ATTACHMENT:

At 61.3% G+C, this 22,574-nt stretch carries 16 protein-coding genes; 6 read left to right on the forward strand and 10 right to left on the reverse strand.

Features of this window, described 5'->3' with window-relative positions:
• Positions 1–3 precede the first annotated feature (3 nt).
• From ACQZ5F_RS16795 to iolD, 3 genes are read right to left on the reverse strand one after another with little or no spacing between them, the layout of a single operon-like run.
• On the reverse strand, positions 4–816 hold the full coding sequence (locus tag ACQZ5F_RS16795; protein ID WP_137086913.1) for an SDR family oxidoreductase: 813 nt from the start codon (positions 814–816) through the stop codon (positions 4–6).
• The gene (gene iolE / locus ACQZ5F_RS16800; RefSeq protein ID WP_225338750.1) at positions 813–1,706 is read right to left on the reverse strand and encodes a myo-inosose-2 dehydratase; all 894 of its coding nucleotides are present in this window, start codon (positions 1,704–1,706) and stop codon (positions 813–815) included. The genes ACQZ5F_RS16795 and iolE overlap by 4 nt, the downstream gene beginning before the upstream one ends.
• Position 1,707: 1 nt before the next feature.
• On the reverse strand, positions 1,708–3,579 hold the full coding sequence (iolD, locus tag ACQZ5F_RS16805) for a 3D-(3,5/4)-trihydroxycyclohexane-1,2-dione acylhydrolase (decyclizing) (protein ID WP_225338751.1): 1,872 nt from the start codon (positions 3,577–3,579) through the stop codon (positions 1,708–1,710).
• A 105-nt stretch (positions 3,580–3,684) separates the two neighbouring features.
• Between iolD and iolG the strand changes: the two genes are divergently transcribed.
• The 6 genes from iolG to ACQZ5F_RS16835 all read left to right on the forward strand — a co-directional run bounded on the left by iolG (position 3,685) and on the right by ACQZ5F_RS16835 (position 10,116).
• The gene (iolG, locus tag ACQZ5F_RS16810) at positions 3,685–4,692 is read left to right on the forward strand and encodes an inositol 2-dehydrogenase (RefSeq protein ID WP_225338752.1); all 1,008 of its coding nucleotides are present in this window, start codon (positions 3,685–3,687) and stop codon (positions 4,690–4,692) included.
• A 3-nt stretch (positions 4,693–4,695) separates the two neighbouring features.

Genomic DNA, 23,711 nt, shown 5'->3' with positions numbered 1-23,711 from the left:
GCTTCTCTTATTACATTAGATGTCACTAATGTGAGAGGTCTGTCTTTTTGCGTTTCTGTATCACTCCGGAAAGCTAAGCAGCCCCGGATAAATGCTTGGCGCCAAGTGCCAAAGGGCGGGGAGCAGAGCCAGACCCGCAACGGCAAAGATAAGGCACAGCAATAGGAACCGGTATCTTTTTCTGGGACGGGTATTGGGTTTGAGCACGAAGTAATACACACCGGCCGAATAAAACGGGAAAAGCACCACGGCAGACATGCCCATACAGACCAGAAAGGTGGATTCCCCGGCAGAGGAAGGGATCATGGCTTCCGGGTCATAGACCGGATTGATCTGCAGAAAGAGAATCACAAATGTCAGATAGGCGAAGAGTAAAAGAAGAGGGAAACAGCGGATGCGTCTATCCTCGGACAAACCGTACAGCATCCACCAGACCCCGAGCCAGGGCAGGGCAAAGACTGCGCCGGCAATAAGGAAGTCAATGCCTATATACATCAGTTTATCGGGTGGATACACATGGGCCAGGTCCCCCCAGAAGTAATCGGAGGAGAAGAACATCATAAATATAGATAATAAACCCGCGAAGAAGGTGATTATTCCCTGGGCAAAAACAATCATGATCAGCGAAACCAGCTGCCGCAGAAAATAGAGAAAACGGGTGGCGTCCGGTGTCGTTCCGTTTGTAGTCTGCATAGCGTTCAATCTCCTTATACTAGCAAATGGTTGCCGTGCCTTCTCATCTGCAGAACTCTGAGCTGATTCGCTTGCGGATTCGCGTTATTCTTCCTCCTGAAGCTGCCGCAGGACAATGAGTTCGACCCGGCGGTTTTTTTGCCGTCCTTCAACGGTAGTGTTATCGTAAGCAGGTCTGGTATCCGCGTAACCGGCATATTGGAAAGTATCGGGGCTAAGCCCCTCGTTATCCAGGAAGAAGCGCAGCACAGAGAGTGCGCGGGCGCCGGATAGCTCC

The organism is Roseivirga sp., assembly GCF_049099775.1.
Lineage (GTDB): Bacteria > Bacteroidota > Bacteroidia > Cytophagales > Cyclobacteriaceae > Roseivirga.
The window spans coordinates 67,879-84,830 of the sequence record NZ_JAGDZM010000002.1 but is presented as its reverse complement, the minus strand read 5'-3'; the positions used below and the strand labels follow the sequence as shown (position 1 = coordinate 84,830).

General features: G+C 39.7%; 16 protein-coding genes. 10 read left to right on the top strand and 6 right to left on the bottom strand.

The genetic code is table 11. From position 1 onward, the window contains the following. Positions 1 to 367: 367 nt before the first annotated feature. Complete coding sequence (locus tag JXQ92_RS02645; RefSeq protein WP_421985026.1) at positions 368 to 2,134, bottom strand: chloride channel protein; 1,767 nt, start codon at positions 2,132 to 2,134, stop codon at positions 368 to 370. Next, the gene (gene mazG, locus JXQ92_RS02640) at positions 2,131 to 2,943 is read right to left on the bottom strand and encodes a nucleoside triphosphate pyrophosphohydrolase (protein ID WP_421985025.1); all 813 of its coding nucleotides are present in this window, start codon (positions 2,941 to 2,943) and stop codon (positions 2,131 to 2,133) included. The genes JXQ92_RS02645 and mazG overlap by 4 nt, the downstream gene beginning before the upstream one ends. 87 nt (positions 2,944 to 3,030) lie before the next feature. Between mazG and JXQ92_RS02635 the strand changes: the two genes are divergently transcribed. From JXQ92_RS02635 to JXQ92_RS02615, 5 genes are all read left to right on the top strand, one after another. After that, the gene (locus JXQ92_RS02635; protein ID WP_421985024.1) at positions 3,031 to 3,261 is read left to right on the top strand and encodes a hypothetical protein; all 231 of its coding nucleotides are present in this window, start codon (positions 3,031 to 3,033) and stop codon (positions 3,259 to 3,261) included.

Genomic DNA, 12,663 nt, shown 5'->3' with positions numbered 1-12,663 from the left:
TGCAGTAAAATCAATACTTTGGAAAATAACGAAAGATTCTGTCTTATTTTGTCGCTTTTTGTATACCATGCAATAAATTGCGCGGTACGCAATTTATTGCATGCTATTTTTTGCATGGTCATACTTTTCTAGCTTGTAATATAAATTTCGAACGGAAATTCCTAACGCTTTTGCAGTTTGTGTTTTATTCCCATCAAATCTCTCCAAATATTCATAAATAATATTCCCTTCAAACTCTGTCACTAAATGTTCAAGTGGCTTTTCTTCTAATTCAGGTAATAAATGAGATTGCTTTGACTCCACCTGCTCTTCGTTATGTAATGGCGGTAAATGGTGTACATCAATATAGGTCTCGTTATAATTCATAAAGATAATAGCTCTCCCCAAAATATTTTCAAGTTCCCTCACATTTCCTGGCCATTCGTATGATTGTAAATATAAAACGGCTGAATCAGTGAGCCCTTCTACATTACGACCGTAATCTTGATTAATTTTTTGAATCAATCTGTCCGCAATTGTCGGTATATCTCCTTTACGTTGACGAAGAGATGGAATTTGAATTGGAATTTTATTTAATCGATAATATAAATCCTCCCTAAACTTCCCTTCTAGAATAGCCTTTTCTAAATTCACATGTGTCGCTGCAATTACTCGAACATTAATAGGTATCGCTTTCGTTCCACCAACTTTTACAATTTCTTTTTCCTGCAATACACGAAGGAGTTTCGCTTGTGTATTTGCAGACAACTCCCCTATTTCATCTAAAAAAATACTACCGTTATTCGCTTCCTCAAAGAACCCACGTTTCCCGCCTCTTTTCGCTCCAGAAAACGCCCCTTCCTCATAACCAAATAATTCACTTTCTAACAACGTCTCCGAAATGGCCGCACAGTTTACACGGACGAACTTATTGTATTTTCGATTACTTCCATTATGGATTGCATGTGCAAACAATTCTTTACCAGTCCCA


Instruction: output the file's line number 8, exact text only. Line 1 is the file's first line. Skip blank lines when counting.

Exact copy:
• On the reverse strand, positions 1,708–3,579 hold the full coding sequence (iolD, locus tag ACQZ5F_RS16805) for a 3D-(3,5/4)-trihydroxycyclohexane-1,2-dione acylhydrolase (decyclizing) (protein ID WP_225338751.1): 1,872 nt from the start codon (positions 3,577–3,579) through the stop codon (positions 1,708–1,710).